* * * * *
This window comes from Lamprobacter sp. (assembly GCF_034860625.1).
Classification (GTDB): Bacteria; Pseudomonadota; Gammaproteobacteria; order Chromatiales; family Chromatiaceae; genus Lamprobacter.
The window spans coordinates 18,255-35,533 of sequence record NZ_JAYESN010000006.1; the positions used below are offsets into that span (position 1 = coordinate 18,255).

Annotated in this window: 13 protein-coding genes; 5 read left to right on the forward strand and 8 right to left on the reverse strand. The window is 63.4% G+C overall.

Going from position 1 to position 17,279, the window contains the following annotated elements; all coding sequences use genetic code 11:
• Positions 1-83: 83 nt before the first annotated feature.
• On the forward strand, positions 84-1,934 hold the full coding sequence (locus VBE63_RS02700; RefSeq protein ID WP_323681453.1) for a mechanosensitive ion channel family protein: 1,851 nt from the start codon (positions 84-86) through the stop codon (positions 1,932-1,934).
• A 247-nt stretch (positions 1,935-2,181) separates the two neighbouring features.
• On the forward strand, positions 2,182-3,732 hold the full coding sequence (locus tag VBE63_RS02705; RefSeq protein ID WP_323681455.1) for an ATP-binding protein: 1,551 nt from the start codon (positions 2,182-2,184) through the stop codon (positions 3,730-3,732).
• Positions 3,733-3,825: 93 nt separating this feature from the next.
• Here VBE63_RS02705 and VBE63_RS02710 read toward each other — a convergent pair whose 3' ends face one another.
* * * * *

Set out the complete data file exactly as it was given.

This window comes from Lamprobacter sp. (assembly GCF_034860625.1).
Classification (GTDB): Bacteria; Pseudomonadota; Gammaproteobacteria; order Chromatiales; family Chromatiaceae; genus Lamprobacter.
The window spans coordinates 18,255-35,533 of sequence record NZ_JAYESN010000006.1; the positions used below are offsets into that span (position 1 = coordinate 18,255).

Annotated in this window: 13 protein-coding genes; 5 read left to right on the forward strand and 8 right to left on the reverse strand. The window is 63.4% G+C overall.

Going from position 1 to position 17,279, the window contains the following annotated elements; all coding sequences use genetic code 11:
• Positions 1-83: 83 nt before the first annotated feature.
• On the forward strand, positions 84-1,934 hold the full coding sequence (locus VBE63_RS02700; RefSeq protein ID WP_323681453.1) for a mechanosensitive ion channel family protein: 1,851 nt from the start codon (positions 84-86) through the stop codon (positions 1,932-1,934).
• A 247-nt stretch (positions 1,935-2,181) separates the two neighbouring features.
• On the forward strand, positions 2,182-3,732 hold the full coding sequence (locus tag VBE63_RS02705; RefSeq protein ID WP_323681455.1) for an ATP-binding protein: 1,551 nt from the start codon (positions 2,182-2,184) through the stop codon (positions 3,730-3,732).
• Positions 3,733-3,825: 93 nt separating this feature from the next.
• Here VBE63_RS02705 and VBE63_RS02710 read toward each other — a convergent pair whose 3' ends face one another.